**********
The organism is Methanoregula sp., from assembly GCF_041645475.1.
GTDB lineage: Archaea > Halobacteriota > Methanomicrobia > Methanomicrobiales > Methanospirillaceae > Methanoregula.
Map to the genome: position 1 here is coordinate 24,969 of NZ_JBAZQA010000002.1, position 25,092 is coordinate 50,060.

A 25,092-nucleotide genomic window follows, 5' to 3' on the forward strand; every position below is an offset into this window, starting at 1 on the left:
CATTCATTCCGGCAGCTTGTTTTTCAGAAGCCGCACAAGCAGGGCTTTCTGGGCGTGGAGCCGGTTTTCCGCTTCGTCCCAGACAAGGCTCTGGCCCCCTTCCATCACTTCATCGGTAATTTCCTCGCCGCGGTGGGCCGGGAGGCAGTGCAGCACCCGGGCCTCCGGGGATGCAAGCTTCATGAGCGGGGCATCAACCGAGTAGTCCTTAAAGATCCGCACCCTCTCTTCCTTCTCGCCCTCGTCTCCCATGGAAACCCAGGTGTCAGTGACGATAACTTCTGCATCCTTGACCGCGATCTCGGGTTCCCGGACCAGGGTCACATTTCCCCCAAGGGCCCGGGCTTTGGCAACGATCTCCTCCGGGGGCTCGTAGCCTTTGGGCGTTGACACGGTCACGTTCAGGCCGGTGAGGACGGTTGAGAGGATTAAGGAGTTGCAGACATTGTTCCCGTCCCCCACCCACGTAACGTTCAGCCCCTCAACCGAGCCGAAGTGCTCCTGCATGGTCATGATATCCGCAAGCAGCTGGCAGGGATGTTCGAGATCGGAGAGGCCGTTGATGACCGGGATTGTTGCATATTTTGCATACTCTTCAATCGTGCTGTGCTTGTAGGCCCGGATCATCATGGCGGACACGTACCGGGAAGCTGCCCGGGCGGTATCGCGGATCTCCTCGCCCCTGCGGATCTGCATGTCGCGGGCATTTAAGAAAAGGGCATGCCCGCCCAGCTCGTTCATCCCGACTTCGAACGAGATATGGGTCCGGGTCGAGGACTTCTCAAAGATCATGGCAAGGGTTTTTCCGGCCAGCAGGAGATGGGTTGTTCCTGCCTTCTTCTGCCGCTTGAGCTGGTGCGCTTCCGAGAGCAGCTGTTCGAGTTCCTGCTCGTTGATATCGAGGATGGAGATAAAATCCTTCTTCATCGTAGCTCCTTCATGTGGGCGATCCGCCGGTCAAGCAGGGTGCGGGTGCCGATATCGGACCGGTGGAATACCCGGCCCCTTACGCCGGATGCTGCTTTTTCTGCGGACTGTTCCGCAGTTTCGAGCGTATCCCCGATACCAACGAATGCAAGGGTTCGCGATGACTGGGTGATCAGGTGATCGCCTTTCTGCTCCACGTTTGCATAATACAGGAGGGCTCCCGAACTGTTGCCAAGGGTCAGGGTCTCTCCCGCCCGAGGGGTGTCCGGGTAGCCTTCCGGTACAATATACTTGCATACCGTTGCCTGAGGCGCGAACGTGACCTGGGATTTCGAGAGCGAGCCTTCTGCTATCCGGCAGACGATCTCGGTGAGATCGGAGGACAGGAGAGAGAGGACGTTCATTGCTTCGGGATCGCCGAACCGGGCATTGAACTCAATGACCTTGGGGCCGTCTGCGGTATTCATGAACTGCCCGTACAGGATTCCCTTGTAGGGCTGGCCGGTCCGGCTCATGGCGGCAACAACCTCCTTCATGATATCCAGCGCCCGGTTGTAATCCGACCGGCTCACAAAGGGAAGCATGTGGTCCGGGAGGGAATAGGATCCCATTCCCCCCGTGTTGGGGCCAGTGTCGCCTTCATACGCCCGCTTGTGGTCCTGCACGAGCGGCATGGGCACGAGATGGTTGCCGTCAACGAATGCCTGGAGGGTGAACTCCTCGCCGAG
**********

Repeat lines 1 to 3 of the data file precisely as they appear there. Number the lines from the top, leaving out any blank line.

The organism is Methanoregula sp., from assembly GCF_041645475.1.
GTDB lineage: Archaea > Halobacteriota > Methanomicrobia > Methanomicrobiales > Methanospirillaceae > Methanoregula.
Map to the genome: position 1 here is coordinate 24,969 of NZ_JBAZQA010000002.1, position 25,092 is coordinate 50,060.